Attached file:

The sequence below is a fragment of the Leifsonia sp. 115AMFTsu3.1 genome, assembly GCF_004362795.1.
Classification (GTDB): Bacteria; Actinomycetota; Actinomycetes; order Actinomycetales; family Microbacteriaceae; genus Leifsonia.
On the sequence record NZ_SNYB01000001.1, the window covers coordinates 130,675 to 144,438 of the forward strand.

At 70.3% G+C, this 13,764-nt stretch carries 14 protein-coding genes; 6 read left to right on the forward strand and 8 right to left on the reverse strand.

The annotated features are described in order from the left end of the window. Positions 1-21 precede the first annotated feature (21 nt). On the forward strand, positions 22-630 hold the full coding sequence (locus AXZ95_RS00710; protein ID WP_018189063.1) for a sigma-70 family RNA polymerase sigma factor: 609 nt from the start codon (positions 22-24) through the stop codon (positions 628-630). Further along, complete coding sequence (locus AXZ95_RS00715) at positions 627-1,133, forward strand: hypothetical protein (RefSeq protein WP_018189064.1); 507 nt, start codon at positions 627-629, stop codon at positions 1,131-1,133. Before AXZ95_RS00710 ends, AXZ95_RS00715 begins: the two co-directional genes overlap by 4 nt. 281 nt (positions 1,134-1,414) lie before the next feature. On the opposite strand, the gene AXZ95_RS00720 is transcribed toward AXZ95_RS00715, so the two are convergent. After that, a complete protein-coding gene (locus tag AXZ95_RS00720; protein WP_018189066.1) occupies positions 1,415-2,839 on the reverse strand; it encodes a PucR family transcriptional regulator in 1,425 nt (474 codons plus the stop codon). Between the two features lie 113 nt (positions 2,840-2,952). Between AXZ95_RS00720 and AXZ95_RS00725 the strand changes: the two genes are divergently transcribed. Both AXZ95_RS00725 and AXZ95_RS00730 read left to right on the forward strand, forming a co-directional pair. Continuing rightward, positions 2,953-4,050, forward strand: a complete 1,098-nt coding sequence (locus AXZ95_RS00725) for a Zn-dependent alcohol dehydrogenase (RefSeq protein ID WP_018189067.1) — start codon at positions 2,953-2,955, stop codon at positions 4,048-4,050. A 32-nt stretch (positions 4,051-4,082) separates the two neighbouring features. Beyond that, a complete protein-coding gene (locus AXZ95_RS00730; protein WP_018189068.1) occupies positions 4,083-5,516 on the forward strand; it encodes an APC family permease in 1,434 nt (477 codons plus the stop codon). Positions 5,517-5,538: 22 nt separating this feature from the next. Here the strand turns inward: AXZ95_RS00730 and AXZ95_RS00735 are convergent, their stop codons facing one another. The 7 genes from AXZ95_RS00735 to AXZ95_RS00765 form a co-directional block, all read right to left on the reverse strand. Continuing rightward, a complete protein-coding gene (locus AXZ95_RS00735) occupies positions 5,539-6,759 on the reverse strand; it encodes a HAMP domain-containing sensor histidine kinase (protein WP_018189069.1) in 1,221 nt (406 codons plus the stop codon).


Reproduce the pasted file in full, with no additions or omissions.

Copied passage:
The sequence below is a fragment of the Leifsonia sp. 115AMFTsu3.1 genome, assembly GCF_004362795.1.
Classification (GTDB): Bacteria; Actinomycetota; Actinomycetes; order Actinomycetales; family Microbacteriaceae; genus Leifsonia.
On the sequence record NZ_SNYB01000001.1, the window covers coordinates 130,675 to 144,438 of the forward strand.

At 70.3% G+C, this 13,764-nt stretch carries 14 protein-coding genes; 6 read left to right on the forward strand and 8 right to left on the reverse strand.

The annotated features are described in order from the left end of the window. Positions 1-21 precede the first annotated feature (21 nt). On the forward strand, positions 22-630 hold the full coding sequence (locus AXZ95_RS00710; protein ID WP_018189063.1) for a sigma-70 family RNA polymerase sigma factor: 609 nt from the start codon (positions 22-24) through the stop codon (positions 628-630). Further along, complete coding sequence (locus AXZ95_RS00715) at positions 627-1,133, forward strand: hypothetical protein (RefSeq protein WP_018189064.1); 507 nt, start codon at positions 627-629, stop codon at positions 1,131-1,133. Before AXZ95_RS00710 ends, AXZ95_RS00715 begins: the two co-directional genes overlap by 4 nt. 281 nt (positions 1,134-1,414) lie before the next feature. On the opposite strand, the gene AXZ95_RS00720 is transcribed toward AXZ95_RS00715, so the two are convergent. After that, a complete protein-coding gene (locus tag AXZ95_RS00720; protein WP_018189066.1) occupies positions 1,415-2,839 on the reverse strand; it encodes a PucR family transcriptional regulator in 1,425 nt (474 codons plus the stop codon). Between the two features lie 113 nt (positions 2,840-2,952). Between AXZ95_RS00720 and AXZ95_RS00725 the strand changes: the two genes are divergently transcribed. Both AXZ95_RS00725 and AXZ95_RS00730 read left to right on the forward strand, forming a co-directional pair. Continuing rightward, positions 2,953-4,050, forward strand: a complete 1,098-nt coding sequence (locus AXZ95_RS00725) for a Zn-dependent alcohol dehydrogenase (RefSeq protein ID WP_018189067.1) — start codon at positions 2,953-2,955, stop codon at positions 4,048-4,050. A 32-nt stretch (positions 4,051-4,082) separates the two neighbouring features. Beyond that, a complete protein-coding gene (locus AXZ95_RS00730; protein WP_018189068.1) occupies positions 4,083-5,516 on the forward strand; it encodes an APC family permease in 1,434 nt (477 codons plus the stop codon). Positions 5,517-5,538: 22 nt separating this feature from the next. Here the strand turns inward: AXZ95_RS00730 and AXZ95_RS00735 are convergent, their stop codons facing one another. The 7 genes from AXZ95_RS00735 to AXZ95_RS00765 form a co-directional block, all read right to left on the reverse strand. Continuing rightward, a complete protein-coding gene (locus AXZ95_RS00735) occupies positions 5,539-6,759 on the reverse strand; it encodes a HAMP domain-containing sensor histidine kinase (protein WP_018189069.1) in 1,221 nt (406 codons plus the stop codon).